17
17 Forecasting Using Seasonal Indexes The classical time-series model provides a rationale for isolating seasonal components: The procedure is the ratio-to-moving- average method: (1) Compute moving averages from Ys. (2) Center above. (3) Express Ys as % of moving average. (4) Determine medians by season and adjust. Above (done on computer) leaves only S t. YtYt = T t × C t × S t × I t = S t × I t Moving averageT t × C t

18
18 Excel Forecasting Templates and Tools Single-parameter exponential smoothing Two-parameter exponential smoothing Three-parameter exponential smoothing Regression Classical time series analysis

19
19 Exponential Smoothing Tool Single-parameter exponential smoothing is easy with Excel’s ToolPak. Click on Tools on the menu bar, select the Data Analysis option, and then in the Data Analysis dialog box, click on Exponential Smoothing.

20
20 Single-Parameter Exponential Smoothing (Figure 7-4 ) 1. Enter the smoothing constant in D2. 2. Enter problem information in B6:D25. Notice D26 does not have a value because it is to be forecast. 3. If more than 20 periods of data are available, expand columns B, C, and D to include all the data by inserting rows. Then copy the formula in E26 down to all the cells in the expanded table. 4. Click on Tool, Data Analysis, and the Exponential Smoothing to get the Exponential Smoothing dialog box shown next.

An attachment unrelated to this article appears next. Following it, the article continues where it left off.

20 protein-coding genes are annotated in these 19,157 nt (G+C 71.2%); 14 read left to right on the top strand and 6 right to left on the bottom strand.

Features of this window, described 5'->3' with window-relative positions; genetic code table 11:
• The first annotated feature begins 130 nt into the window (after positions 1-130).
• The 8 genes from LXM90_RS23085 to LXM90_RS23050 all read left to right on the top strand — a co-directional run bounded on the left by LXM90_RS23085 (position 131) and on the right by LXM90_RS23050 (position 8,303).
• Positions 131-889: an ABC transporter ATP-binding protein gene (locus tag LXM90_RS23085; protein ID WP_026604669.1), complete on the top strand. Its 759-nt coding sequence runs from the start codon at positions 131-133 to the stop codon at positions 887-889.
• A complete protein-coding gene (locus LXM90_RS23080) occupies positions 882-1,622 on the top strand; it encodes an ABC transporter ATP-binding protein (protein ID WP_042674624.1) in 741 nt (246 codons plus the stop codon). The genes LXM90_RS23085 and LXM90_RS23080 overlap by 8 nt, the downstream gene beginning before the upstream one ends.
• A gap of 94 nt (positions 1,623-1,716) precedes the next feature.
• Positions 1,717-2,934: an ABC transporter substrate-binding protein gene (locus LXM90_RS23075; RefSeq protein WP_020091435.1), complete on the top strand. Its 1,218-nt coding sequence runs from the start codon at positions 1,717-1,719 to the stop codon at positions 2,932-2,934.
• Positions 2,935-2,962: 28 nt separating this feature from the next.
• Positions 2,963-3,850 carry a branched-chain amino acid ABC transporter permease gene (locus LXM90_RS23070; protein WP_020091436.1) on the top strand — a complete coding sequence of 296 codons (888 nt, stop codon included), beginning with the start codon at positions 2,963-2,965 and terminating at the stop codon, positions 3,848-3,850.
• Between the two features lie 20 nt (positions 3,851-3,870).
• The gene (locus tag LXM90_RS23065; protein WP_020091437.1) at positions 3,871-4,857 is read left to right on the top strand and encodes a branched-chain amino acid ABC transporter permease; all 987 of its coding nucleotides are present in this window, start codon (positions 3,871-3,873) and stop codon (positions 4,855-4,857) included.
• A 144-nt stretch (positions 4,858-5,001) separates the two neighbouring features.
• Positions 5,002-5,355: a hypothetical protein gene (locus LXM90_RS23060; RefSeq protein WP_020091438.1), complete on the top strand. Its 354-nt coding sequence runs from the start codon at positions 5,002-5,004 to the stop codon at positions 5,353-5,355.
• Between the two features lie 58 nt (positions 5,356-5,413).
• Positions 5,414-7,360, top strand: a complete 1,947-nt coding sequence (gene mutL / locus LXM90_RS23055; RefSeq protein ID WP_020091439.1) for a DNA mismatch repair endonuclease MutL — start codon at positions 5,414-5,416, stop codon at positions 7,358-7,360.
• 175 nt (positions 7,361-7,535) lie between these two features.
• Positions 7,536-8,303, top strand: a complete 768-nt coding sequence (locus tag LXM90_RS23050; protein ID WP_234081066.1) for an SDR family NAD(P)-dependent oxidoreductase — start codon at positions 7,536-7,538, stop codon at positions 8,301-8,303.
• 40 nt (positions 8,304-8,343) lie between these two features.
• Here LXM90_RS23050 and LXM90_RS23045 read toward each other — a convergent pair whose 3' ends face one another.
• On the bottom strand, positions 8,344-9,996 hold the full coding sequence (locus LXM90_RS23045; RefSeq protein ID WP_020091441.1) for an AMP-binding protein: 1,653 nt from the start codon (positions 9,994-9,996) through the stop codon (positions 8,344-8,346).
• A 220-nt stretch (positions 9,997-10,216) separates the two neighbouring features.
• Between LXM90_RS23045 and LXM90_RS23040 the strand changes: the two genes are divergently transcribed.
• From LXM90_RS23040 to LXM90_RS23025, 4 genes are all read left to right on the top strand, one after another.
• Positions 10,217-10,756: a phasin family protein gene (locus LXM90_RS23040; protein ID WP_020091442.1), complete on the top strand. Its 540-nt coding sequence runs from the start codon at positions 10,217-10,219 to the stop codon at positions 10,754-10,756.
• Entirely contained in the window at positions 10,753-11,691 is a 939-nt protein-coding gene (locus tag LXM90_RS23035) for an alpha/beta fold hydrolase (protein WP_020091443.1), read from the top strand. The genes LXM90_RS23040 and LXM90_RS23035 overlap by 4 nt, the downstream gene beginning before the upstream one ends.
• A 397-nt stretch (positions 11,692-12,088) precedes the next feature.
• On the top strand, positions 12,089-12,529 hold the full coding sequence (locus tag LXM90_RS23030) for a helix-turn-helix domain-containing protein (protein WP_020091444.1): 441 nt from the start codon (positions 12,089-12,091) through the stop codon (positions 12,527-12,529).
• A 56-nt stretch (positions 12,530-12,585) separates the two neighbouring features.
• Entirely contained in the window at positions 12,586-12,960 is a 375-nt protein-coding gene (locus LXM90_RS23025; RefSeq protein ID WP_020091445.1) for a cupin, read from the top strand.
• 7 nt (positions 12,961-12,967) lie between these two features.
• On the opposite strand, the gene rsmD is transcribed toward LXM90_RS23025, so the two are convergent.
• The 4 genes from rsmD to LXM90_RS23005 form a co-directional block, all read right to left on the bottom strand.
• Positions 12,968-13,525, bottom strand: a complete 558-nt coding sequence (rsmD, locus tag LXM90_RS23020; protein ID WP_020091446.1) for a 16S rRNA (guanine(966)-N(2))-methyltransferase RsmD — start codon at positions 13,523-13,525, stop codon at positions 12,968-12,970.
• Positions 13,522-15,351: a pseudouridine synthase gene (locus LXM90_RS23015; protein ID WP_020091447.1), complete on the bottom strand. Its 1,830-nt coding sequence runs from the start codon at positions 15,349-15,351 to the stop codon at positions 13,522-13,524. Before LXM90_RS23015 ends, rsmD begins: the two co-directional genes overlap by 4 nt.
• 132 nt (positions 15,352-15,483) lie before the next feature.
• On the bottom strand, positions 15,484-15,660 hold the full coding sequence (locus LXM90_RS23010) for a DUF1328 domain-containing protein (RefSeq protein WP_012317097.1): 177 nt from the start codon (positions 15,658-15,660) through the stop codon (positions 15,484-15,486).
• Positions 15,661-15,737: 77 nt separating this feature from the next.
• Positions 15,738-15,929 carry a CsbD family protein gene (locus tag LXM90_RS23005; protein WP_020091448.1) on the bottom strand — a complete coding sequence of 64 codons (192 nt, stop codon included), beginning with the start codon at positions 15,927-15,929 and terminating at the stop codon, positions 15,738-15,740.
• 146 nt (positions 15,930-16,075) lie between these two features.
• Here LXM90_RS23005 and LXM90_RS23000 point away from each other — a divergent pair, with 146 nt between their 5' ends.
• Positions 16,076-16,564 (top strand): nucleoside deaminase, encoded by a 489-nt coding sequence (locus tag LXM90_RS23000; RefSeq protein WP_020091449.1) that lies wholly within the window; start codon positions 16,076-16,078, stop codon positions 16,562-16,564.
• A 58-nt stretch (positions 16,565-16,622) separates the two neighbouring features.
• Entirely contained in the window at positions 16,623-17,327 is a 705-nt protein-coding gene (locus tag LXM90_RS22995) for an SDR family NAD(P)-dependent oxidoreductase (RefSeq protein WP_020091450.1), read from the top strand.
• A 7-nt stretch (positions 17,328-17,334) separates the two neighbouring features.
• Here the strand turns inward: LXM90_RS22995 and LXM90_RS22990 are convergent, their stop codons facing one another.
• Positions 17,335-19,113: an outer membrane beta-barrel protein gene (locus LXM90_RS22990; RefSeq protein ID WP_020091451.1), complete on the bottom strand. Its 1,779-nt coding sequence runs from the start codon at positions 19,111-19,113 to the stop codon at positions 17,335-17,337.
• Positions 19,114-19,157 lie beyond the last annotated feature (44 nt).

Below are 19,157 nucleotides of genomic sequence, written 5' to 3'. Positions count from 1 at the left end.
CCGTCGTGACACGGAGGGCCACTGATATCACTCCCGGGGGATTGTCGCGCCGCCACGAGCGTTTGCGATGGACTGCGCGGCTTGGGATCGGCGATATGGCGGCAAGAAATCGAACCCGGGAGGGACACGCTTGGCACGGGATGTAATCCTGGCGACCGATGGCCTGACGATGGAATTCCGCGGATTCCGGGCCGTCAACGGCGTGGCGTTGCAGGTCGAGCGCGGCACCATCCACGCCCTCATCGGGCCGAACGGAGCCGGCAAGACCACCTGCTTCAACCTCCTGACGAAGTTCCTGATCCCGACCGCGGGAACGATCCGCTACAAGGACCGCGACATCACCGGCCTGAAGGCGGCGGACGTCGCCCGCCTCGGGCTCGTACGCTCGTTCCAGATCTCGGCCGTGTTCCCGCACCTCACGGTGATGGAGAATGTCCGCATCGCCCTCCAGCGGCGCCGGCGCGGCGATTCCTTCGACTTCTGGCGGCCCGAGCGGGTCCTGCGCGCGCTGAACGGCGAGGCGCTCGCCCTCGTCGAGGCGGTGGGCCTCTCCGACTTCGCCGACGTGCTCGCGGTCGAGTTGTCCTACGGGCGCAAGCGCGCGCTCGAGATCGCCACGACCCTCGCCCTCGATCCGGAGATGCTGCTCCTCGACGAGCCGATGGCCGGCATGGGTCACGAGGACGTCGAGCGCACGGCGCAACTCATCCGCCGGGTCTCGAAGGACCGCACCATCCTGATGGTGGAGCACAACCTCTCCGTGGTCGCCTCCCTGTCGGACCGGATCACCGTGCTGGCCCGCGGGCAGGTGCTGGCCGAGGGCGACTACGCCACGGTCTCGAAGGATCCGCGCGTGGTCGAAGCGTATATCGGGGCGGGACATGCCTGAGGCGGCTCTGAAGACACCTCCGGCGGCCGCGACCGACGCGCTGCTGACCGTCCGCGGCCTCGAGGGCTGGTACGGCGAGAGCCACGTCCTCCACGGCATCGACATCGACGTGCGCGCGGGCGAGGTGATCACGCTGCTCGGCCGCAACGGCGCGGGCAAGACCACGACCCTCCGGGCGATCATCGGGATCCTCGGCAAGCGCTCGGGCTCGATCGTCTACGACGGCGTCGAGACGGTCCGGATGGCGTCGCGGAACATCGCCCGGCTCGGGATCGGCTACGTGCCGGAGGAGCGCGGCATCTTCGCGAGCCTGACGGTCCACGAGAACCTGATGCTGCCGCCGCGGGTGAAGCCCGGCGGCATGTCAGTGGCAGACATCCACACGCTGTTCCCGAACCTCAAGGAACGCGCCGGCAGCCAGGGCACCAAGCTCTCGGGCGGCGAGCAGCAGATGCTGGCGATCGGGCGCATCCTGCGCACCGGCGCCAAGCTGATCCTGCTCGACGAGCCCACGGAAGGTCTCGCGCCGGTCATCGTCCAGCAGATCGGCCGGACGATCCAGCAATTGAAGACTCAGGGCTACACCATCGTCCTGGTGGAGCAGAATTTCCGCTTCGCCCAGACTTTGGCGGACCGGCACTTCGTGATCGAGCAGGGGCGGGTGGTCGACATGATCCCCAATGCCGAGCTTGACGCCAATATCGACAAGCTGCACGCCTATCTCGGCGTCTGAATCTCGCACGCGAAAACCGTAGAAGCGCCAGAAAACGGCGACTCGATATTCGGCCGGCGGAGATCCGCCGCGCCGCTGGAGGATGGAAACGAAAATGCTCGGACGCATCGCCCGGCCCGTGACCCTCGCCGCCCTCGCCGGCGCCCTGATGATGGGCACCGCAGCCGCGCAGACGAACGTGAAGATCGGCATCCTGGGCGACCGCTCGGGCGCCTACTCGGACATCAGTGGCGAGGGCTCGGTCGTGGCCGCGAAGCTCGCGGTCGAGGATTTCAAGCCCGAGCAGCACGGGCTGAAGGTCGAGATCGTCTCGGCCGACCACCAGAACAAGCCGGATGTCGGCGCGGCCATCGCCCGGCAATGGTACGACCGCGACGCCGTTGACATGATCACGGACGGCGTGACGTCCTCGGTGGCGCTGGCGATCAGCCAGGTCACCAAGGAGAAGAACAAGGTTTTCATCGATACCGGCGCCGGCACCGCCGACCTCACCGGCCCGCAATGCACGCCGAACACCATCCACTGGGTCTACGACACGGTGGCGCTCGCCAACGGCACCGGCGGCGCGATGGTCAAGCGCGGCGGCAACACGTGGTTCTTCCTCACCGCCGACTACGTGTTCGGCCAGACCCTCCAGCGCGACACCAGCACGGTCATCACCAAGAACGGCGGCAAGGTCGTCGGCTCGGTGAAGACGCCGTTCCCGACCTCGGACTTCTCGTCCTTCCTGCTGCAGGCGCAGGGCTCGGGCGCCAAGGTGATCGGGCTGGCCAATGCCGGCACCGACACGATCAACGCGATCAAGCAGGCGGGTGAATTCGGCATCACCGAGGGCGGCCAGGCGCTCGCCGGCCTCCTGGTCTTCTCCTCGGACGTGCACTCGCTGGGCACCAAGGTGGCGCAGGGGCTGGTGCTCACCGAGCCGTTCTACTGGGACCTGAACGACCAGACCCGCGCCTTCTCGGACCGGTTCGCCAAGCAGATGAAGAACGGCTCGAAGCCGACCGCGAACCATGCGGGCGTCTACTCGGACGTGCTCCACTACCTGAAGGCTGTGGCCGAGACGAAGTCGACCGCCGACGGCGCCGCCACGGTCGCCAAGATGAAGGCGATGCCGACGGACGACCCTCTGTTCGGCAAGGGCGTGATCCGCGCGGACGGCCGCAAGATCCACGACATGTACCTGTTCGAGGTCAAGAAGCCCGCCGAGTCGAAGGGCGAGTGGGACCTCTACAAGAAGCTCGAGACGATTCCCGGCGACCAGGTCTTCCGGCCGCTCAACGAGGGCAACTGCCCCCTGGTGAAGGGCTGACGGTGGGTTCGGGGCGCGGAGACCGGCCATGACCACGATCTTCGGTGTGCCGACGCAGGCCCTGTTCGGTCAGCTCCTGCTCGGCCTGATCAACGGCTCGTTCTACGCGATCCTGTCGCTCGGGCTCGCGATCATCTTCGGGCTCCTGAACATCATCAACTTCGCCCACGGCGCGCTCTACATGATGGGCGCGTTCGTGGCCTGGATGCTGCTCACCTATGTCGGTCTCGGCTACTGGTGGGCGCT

21
21 Exponential Smoothing Dialog Box (Figure 7-5) 1. In the Input Range line enter the range of the data. The result shown is $D$6:$D$25 2. Enter the Damping factor. It is 1 - 3. In the Output Range enter the location of the results. 4. Click the OK button to get the results shown previously in Figure 7-4.

22
22 Two-Parameter Exponential Smoothing (Figure 7-6) 3. If more than 20 periods of data are available, expand columns A, B, and C to include all the data by inserting rows. Copy the formulas in D25:E25 down to the next to last row in the expanded table. Finally, copy F26 down to all the rows in the expanded table. 1. Enter the smoothing constants in C2 and E2. 2. Enter problem information in A6:C25. Notice C26:E25 do not have values because they correspond to the period for which the forecast is being made.

23
23 Finding the Best Smoothing Parameters with Solver (Figure 7-7) 2. To minimize the MSE, Min is selected in the Equal To line. 4. In the Subject to the Constraints box the two smoothing parameters are restricted to being equal to or less than one. 3. The Changing Cells line has the location of the two smoothing parameters. 5. Click the Options button to verify that nonnegative smoothing parameters are specified. 6. Click the Solve button to get Figure 7-6, shown previously. NOTE: Normally all these entries appear in the Solver Parameter dialog box so you only need to click on the Solve button. However, you should always check to make sure the entries are correct for the problem you are solving. 1. The location of the MSE is in the Set Target Cell line.

24
24 The Add Constraint Dialog Box (Figure 7-8) The Add Constraint dialog box is used to specify the constraints on the variable in the Changing Cells line. Enter a smoothing parameter such as C2 in the Cell Reference line. Select a sign by clicking on the down arrow in the middle, and then enter the right-hand side in the Constraint line (1 here). Click OK when finished. Normally, all these entries already appear. You will need to use this dialog box only if you need to add a constraint. If you need to change a constraint, the Change Constraint dialog box functions just like this one.

25